Cassey Ho’s parents told her she had to be a doctor to be successful, but instead, she became a fitness instructor and the creator of the top female fitness channel on YouTube — Blogilates.
“I don’t think they understood my passion and where it was able to take me,” Ho said.
Ho visited campus Thursday night to redefine how Asians are represented in the media and society as part of InspirAsian, a Campus Events and Entertainment Asian-American culture panel. The other panelists included Binna Kim, marketing senior and former student body vice president, Edward Sumner, UT almnus and creator of Don Japanese Food Truck, physics freshman Charlotte Yun and business honors sophomore Christopher Tung.
Ho said the Asian community needs leaders who will speak out against the stereotypes and misrepresentations of their culture in society.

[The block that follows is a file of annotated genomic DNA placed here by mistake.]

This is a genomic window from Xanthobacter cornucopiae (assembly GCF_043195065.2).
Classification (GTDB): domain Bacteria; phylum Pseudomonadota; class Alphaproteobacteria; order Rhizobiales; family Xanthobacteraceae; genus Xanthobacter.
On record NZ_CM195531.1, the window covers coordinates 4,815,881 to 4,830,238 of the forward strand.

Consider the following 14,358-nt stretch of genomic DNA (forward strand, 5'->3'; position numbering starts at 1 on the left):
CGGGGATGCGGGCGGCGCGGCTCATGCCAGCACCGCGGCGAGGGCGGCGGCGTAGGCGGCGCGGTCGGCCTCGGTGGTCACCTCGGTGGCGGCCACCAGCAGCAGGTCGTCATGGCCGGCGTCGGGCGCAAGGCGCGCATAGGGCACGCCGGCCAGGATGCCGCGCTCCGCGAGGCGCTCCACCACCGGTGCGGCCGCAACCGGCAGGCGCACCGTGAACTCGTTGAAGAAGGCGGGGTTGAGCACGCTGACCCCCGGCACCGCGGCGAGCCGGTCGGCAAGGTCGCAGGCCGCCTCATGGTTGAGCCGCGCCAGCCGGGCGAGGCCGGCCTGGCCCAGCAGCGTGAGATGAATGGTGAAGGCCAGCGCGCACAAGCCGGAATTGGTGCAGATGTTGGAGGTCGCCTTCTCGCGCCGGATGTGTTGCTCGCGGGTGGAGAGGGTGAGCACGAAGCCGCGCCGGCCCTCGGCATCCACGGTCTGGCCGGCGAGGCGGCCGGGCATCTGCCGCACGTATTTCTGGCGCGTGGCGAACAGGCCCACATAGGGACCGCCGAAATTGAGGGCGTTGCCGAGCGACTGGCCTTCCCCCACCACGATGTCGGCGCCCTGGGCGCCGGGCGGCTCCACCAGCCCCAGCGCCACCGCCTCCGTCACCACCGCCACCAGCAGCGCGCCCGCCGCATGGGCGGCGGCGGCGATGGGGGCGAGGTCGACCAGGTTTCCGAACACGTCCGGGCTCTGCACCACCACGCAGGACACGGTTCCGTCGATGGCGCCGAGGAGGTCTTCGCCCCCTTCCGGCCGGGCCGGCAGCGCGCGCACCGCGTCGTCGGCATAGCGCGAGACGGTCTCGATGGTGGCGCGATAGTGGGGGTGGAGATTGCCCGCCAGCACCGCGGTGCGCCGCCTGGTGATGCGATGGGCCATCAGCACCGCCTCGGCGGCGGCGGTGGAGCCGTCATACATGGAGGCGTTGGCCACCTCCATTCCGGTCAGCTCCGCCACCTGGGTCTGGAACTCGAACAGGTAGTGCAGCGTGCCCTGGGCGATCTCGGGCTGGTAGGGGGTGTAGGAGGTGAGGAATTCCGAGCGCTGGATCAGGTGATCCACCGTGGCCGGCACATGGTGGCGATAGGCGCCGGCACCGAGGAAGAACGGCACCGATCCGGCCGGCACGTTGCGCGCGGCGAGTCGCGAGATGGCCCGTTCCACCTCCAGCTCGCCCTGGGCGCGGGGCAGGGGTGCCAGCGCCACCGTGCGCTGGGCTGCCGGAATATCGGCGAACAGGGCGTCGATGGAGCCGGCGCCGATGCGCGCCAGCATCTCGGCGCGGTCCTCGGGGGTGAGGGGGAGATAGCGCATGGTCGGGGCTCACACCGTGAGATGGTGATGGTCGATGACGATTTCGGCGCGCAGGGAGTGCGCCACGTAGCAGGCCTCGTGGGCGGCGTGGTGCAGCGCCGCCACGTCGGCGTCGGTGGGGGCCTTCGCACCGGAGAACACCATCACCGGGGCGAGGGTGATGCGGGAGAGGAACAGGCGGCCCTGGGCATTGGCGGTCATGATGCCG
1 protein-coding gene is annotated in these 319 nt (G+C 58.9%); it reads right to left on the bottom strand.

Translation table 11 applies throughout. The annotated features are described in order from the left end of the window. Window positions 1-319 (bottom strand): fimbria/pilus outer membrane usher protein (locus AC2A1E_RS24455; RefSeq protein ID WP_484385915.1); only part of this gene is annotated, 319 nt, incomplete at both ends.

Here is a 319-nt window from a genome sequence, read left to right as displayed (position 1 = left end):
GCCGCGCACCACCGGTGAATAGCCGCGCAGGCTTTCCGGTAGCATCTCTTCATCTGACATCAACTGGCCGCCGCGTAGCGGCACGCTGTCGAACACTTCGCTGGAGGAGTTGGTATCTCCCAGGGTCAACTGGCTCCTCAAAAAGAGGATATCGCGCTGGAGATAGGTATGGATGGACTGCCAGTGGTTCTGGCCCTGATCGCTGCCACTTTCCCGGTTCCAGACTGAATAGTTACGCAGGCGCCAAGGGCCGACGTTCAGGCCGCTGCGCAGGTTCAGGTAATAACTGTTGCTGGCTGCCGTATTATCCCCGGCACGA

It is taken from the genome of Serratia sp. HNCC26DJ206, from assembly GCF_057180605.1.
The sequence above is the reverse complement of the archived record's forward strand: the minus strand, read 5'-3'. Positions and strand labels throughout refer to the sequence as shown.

“You have one life,” Ho said. “You should take every opportunity you get, whether it be standing up for yourself or pursuing your dreams.”
Kim said that letting people get away with saying racial slurs is a wasted opportunity and that speaking up is the only way to stop them.
“The little insults hurt, but I’m doing a disservice to myself and everybody else they’re directed at to stay silent when I hear them,” Kim said. “I can’t and won’t let the opportunities I have to stand up for my culture go to waste.”
The panelists also discussed how being a member of a minority group has helped them learn to look at their lives objectively and to not let emotions hold them back.
“My mom always said to get on the cloud,” Sumner said. “Do not look at yourself on the ground, where everyone else thinks they have a say in who you are. Look at yourself from up above, where only you have a say.”
Yun, who was born and raised in Korea, said Asian stereotypes used to shape her life, but she has learned to value her culture more than the way other people view her.
“When I moved to America, I was really self-conscious about who I was,” Yunn said. “I thought being different was shameful, so I dyed my hair blond to distance myself from being Asian. I know now that I can’t ever distance myself from all my culture and country have given me, though.”